I think it is in his first historical abstract, but Bill James said that Sisler was the only 1B that you could think about taking over Gehrig. Every other comparable 1B was a similar type of player as Gehrig, but clearly worse. Sisler was a different type of player, so the argument could be made. For whatever reason, he was a lot less kind to him in the second historical abstract, but nice to see him rate a Michigan alumnus so highly in the first one.
Michigan Baseball Great: George Sisler
It's only 48 days until the baseball season kicks off. I have about 10 posts about Michigan baseball alumni or events of various importance that I've had stored away for a while, and thought that I would share this off season. I previously released one of these on my own site, A Tragedy: Steve Howe. I'll start the mgoblog series with perhaps the greatest Wolverine, George Sisler.
Probably the most successful professional player ever to hail from Michigan, George Sisler was a do it all kind of player. The hard throwing lefty pitched plenty for the Wolverines, but also kept up a batting average around .445. Sisler chose Michigan almost on a whim; his parents had demanded he put off his big league aspirations for a while and get a college education. Bypassing the two primary teams recruiting him (Western Reserve and Penn), George came to Michigan following his high school catcher Russ Baer.
While at Michigan, Sisler played for the first-year engineering school team as a freshman in the intramural league. At the time, freshmen couldn't play for the varsity squad. His MVP performance over the juniors of the law school in the championship was enough to catch the eye of Professional&College Hall of Fame coach Branch Rickey. Sisler became an immediate starter in his sophomore season of 1913. The 1913 season was a big break through for the Wolverines who posted a 21-4-1 record, their first 20 win season in history. Sisler was a big part of that, both pitching and playing the field. While overall stats aren't easily available (yet), the one game that stood out in Sisler's career at Michigan was the 1915 start against the Michigan Agricultural College Aggies (now MSU Spartans). Sisler threw a complete game 2 hitter. He struck out 10 batters that day, but also went 4 for 5 with a pair of triples, 2 steals, 3 runs, and 5 fielding assists (one started a double play). How's that for domination? Sisler would finish the year with a .445 batting average and win All-American honors for his pitching and outfield play.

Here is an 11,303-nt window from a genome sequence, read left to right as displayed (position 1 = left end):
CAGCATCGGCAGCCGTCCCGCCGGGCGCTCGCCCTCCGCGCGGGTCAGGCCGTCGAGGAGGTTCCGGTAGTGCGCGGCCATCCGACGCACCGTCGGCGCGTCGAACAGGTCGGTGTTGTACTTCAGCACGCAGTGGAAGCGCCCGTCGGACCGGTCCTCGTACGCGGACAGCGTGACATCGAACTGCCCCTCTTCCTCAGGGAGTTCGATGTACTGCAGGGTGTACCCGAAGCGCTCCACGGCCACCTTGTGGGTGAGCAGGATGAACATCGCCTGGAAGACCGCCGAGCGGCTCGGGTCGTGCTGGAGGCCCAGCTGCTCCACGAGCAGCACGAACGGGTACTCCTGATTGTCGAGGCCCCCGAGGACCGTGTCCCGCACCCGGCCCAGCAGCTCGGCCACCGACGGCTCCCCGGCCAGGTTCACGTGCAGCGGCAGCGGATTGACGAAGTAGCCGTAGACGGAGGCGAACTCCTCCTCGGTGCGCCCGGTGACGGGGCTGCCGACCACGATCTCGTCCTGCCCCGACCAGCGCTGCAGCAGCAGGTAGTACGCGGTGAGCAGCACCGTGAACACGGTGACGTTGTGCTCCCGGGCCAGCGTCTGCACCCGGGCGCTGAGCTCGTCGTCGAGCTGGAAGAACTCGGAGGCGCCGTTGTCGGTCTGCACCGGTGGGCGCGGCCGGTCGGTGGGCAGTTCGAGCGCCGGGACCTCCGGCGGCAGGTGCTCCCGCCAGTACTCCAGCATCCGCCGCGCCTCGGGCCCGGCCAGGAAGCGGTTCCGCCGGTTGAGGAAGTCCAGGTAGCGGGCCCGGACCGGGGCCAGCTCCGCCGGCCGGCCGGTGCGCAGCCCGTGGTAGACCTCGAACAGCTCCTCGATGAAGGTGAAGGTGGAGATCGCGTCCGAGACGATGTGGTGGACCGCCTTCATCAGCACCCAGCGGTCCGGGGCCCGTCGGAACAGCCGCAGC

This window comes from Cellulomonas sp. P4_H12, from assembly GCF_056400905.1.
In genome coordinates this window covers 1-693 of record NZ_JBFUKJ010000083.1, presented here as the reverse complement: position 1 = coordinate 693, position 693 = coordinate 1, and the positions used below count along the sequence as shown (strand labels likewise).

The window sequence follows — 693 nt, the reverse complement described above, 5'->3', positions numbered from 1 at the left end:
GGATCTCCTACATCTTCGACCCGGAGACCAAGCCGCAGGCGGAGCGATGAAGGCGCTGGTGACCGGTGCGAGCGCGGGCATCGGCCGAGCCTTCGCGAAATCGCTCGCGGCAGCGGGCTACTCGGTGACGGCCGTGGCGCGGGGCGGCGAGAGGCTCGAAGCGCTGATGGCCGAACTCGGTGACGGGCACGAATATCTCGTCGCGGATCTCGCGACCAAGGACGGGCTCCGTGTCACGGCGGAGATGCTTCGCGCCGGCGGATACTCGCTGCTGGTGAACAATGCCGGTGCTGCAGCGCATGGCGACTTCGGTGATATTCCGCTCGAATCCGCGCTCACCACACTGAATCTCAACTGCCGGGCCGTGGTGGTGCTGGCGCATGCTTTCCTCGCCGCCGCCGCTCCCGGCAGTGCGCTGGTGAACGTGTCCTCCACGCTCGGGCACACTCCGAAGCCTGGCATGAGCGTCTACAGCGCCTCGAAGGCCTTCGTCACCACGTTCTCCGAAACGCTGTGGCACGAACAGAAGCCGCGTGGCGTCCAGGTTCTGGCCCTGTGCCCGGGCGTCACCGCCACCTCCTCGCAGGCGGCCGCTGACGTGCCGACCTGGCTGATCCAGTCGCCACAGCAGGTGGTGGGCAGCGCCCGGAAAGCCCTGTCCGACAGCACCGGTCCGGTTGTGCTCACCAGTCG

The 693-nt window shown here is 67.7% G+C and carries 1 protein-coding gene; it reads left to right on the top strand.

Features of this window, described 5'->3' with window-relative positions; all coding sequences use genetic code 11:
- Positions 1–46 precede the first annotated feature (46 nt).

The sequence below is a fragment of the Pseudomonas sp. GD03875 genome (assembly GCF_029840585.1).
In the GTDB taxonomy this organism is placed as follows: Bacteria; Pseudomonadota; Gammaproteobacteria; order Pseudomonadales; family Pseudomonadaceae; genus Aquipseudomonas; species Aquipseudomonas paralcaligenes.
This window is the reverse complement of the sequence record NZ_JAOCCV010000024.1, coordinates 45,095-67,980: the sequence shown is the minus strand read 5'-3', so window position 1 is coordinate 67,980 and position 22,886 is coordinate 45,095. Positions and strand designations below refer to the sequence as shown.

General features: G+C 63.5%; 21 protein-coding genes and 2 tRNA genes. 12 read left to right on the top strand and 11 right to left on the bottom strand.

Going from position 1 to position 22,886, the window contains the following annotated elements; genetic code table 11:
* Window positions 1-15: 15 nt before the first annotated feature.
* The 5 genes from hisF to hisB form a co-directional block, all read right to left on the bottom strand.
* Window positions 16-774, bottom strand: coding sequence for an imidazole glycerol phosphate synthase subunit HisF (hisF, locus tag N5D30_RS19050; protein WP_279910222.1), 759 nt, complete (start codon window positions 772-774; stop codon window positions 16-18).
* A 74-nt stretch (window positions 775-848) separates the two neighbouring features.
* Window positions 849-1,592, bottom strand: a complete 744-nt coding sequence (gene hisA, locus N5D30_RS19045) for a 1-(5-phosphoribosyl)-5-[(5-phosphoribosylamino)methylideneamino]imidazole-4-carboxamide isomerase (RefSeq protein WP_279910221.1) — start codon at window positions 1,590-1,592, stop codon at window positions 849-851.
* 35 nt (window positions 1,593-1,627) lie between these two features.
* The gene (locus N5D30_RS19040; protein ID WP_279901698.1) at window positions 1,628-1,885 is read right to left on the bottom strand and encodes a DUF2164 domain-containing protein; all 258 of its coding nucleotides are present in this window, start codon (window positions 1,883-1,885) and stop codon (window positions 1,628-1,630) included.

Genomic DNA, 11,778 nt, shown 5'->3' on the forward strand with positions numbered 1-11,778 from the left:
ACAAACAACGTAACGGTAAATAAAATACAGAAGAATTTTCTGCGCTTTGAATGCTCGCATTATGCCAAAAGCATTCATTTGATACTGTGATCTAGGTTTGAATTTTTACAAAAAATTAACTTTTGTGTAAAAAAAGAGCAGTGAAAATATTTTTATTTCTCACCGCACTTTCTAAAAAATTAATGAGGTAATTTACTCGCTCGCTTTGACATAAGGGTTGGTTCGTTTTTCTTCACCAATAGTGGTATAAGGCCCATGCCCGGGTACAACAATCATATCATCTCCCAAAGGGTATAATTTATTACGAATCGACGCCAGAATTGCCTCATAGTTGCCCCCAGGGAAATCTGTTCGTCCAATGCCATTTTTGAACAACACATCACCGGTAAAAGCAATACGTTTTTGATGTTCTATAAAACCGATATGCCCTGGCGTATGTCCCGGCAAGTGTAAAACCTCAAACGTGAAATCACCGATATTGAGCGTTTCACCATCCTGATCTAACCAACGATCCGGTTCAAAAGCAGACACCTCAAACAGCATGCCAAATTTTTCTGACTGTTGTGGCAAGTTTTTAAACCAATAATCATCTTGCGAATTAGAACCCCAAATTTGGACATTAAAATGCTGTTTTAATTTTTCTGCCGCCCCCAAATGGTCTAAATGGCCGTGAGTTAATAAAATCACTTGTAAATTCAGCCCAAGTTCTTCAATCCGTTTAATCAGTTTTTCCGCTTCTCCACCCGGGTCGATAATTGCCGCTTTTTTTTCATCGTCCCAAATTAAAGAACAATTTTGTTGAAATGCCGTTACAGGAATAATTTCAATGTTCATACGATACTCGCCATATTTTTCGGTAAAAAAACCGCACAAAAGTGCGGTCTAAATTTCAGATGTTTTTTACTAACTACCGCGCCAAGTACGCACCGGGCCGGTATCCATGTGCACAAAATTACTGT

In 1914, Sisler battled some arm trouble but still managed a batting average around .500. After seeing a doctor about the arm in the off season, Sisler returned for the 1915 season and was an All-American again. By this time, he had earned his degree and was ready for the big leagues. After some battles in court over an illegal contract he signed as a minor, former Michigan coach Branch Rickey helped Sisler put the lawsuit to rest and sign Sisler as a free agent. Rickey was then with the St. Louis Browns (now the Cardinals) baseball club of the American League. Sisler left Ann Arbor and was pitching for St. Louis that summer, throwing 6 complete games in 8 starts. Sisler also started playing first base and the outfield during his days off from pitching, hitting a modest .285 for the season, a career low for a full season.
As the years went by, Sisler pitched less and less due to his value at the plate. He became the full time first baseman for the Browns in 1916 and became know as "the next Ty Cobb." He didn't disappoint either. In 1920, he won the batting title with a .407 average with a record setting 257 hits in a season. That record stood until 2004 when Ichiro finally broke it (they only played 154 games in Sisler's time, but Ichiro had 162 games to break the record). Sisler also had a career high 122 RBIs that season. Sisler won the first ever AL MVP award for his 1922 season, batting .420 with 105 RBIs. His hitting streak of 41 games was a record (not broken until Joe DiMaggio overtook him in 1941), and his 51 stolen bases were a career high.